Blue Sea & Blue Sky
We arrived at Kerkira, Nisos Kerkira (Corfu) before lunch, and was due to leave at 8:00pm. We decided to have a late breakfast and start into town as soon as the ship docked.
There was a shuttle bus between the ship and the port entrance. We decided to walk - big mistake. It is a lot further than it looks and Corfu was a lot warmer than I expected.
Walking to Town
There were taxis waiting to take us into town. It is only a 2.5km walk into town which we decided was better than a taxi. There are two paths shown on Google map. We decide to take the one along the water on Eth. Antistaseos and Str. Xenofontos. Joining a couple that we had met earlier on the cruise we set out on a rather brisk walk into town.
As you go down Eth. Antistaseos, the New Venitian Fortress is on the right. Built between 1576 and 1645, the fortress sits atop a hill with a commanding view of the port and surrounding area. We walked past it, turning onto Str. Xenofontos which takes you to entrance of the fortress. There is a square at the entrance to the fortress and there was a torpedo and other ordnance on display.
From there you can walk up into the old part of the city, 'old town'. Like most cities built by the Venetians, the ‘old town’ consists of a maze of narrow alleyways. They seemed to have been laid out without any planing. They are full of small shops, cafes and open markets. While you might not know where you are, finding your way out of the old city is easy - head down hill.
After wandering around 'old town', we went through the newer part of Corfu to the 'Old Fortress'. As you approach the fortress, along Agoniston Politechniou, there is a large green lawn on your left. The lawn serves as the cricket pitch for the local club. If you are lucky enough to be there when they are playing enjoy the game. (You may need someone to explain the rules.)
The Old Fortress
Entrance to the Old Fortress costs 4 - and is well worth the price.
A 'moat', constructed by the Venetian, now serves as a marina, guards the entrance to the fortress. Near the entrance is a small, but very impressive museum. Inside the museum is an impressive display of Byzantine mosaics and frescoes. Included in the displays are many religious icons.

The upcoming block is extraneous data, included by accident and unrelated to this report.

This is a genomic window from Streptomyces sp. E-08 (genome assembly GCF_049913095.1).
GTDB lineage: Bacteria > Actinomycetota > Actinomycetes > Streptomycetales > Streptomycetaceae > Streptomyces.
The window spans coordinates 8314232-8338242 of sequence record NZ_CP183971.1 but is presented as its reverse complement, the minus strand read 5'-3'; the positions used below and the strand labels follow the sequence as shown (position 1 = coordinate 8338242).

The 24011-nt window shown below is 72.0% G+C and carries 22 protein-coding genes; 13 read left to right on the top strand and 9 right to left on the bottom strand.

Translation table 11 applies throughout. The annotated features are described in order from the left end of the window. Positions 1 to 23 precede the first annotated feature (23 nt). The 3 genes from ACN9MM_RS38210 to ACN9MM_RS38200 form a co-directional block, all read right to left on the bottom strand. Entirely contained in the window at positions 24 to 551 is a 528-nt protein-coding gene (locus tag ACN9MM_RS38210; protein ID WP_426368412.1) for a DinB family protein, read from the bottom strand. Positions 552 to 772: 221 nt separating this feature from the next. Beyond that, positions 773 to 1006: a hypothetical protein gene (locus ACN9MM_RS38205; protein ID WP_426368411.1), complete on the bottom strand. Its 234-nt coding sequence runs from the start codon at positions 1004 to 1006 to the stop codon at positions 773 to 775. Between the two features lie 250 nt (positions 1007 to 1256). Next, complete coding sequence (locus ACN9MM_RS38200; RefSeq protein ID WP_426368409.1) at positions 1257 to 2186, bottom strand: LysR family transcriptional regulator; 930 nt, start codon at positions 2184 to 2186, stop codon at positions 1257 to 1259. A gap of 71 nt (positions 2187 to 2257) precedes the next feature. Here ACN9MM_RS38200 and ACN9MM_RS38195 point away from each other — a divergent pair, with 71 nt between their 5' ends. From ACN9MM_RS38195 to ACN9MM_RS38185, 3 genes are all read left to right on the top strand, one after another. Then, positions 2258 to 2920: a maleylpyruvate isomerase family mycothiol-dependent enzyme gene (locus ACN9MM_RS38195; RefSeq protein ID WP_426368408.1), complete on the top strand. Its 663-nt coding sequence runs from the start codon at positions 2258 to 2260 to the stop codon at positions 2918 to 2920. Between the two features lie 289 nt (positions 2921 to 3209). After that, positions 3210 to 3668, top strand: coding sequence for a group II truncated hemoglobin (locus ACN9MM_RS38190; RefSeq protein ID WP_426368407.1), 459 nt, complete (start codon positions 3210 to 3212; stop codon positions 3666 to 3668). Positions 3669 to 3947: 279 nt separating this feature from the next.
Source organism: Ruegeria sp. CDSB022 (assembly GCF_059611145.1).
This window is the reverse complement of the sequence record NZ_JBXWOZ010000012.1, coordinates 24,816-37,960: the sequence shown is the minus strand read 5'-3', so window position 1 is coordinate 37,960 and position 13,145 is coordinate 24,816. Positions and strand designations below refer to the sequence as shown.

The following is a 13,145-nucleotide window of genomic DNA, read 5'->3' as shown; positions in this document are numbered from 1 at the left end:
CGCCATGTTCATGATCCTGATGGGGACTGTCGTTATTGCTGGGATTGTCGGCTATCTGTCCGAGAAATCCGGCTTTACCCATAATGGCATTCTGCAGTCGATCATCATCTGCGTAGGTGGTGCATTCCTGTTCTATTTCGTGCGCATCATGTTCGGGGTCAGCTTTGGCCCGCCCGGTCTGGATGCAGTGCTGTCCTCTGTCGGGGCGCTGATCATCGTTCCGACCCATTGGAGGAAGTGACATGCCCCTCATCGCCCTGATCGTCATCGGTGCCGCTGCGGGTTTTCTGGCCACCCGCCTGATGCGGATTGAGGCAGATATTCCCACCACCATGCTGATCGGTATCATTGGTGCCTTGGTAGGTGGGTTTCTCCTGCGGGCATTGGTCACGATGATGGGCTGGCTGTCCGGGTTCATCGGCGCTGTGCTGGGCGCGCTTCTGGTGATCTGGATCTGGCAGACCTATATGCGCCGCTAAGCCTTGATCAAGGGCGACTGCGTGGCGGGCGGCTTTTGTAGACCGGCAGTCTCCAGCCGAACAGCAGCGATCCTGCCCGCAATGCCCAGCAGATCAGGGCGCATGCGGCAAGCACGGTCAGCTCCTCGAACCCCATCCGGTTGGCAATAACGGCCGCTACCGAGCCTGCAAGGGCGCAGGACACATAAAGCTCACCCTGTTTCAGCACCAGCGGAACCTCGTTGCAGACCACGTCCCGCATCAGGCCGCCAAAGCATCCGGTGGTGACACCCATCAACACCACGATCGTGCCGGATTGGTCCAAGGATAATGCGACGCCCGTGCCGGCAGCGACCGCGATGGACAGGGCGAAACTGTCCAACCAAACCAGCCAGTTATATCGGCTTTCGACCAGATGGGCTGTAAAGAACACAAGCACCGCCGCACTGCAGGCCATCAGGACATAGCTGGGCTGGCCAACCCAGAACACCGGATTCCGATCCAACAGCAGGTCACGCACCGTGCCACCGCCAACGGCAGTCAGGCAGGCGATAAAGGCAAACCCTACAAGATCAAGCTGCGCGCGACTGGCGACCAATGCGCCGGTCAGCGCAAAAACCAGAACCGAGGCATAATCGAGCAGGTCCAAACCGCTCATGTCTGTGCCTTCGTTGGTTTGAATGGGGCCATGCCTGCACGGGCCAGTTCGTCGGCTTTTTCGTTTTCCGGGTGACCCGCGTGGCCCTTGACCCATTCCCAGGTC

A set of stairs and a passageway take you to a path leading the top of the fortress. The path is in fairly good repair. There are a few steep sections where the stone path has been worn smooth over the centuries. A most of these sections have handrails - be careful how you go.
The view from the top is fabulous.
The island of Corfu is across from the Greek and Albanian border. The view from the top of the fortress gives views of both coasts and Vidos island.
Another City — Another Great Lunch
We walked along Eth. Arseniou, which follows the waterfront, back to the ship — stopping at Restaurant Antranik for a late lunch. Being late in the season, we had no trouble getting a table. The view was great and so was the food. I tried a sausage plate, which was a little salty got my taste, but still quite nice. My wife, decided on the marinated octopus which was excellent. And, of course, I went for the local beer over the wine.
After our meal, we continued our stroll back to the ship. As you approach the marina, Eth. Arseniou changes to Str Donzelot. We decided to explored one of the alleys that enter Str Donzelot, coming out at Str. Xenofontos.
By that time we were getting a bit tired, and took a more direct route back to the ship. This time, taking the shuttle from the port entrance.